the water and it is marked by buoys and lights. The channel is maintained
at nine feet deep by the Corps of Engineers. It is several hundred feet
wide. All you had to do was stay between the buoys and you would be safe.
This is called navigating. The navigator would look at the charts and
tell the driver which way to go, and the lookouts would make sure we stayed
between the buoys.
In the daytime you could see the buoys very easily. At night there were
blinking lights call oscillating lights. In the dark it was difficult
to see the buoys so you would head for the blinking light until another
one came into view, then you would head for the new light. This would
keep you in the channel. On each light there was a sign with the miles
on it, much like the numbers you see on the freeway when you travel. The
number was the number of miles that you were from the mouth of the Ohio
River. After the Ohio River the mile number was your distance from the
mouth of the Mississippi River or the Golf of Mexico.
Now with all this help you would think we would have little trouble getting
to our destination. Well, guess again. Our next lock was lock and dam
#2 at Hastings, MN. Just a few miles from where we hit the king wave.
The river was just over a mile across and we could see a wide-open river
ahead, so we decided to take our first short cut. After all if you could
see where you wanted to be way off to your right and the channel went
to the left, why not head right for the lock?
Our short cut took us right through an underwater stump field. This was
created many years ago when the dam was built and the river backed up
over a wooded area. The trees were all gone now and all that was left
was the stumps. We were just a few hundred feet into this submerged forest
and all of a sudden the bottom of the raft started to shake and we heard
the first cry of "Shear pin". Then we broke the steering cable again.
It was like being in a minefield except that the stumps did not blow up.
It took us several hours and more shear pins to work our way back into
Ah yes another lesson on the river. Can you guess what this one was? We
couldn't really blame any one but our selves for this blunder. Most of
the time we tried to pin the blame for things that went wrong on someone
else even if it was your fault you would try to blame the next guy. Remember
most of us had been together for over a year by now and we pretty well
knew who was responsible for what. For the most part I got along with
the majority of the other boys. In fact some of us lived near enough to
each other that we would play after school. We did things like swat pigeons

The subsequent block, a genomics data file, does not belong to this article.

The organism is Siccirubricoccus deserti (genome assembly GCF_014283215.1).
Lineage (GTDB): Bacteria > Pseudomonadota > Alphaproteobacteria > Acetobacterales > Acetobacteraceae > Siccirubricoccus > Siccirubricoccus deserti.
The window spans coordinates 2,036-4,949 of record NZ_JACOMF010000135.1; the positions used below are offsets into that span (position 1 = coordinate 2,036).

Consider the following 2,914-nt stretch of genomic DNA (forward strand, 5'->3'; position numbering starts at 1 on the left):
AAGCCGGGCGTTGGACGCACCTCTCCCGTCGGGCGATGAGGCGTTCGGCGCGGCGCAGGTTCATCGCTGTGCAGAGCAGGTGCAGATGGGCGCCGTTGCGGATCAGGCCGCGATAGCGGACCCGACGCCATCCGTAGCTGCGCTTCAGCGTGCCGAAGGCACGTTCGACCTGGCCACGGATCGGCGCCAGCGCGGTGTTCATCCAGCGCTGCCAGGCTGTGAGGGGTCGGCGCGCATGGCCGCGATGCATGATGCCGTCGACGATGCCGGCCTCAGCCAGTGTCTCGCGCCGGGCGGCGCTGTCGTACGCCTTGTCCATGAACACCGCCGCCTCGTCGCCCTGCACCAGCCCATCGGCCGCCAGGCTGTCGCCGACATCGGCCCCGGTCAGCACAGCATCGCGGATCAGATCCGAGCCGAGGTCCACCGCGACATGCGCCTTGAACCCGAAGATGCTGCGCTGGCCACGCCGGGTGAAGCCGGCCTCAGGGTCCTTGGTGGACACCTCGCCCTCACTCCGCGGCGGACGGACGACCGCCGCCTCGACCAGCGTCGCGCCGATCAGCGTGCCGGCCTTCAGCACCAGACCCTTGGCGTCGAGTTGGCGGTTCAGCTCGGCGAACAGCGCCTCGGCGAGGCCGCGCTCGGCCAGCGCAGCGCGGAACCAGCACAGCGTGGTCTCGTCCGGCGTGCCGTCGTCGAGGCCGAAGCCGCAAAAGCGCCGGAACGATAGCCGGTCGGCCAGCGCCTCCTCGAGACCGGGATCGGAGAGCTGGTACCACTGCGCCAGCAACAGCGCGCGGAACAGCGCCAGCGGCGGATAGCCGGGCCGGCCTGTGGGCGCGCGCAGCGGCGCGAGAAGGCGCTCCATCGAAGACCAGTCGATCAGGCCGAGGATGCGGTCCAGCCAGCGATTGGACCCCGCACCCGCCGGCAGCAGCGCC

under the Broadway Ave. bridge over the Mississippi River in north Minneapolis.
If we caught a pigeon we would put it in a paper bag and get on a city
bus and let it go. Now you know one of the reasons that I got into trouble.
It wasn't very nice with all the feathers and poop flying around the bus
but it sure was a lot of fun.
Lock and dam #2. Jack our leader went ashore and got his car. He mostly
followed us in the car so he could go ahead and make arrangements for
publicity, food and other things we may need. I some times think he needed
to get away for a while especially now that we got him soaked and all
the hubbub over steering.
Jack was an excellent scrounge. By that I mean he could find anything,
even if it wasn't there. Yes, he was a magician. In fact most of the things
that our raft was made out of were "found" by this man. He scoured the
Twin City area hi and low and asked for donations from the most unusual
sources. I think some people gave him things, like the oil drums and lumber
and nuts and bolts just so he would go away. By go away I mean because
his story about a raft and the river and all was too much for some people.
How he got the folks at the out board motor company to donate two motors
is still a mystery to me. These people ended up giving us a total of five
engines. More about this down the river. He also got a major oil company
to donate all of our gas and oil. This remarkable fellow became one of
my best friends for many years after the raft trip we would sit at his
house and tell stories of our adventures.
I learned many things from the river and Jack and hope that some day you
may have as good a friend as I found in this man. I still visit with his
wife and children and grand children, they have all encouraged me to write
this story for you.
Dean Felsing - Crew member of the Unsinkable
Copyright Jan. 21,2000: Dean Edward Felsing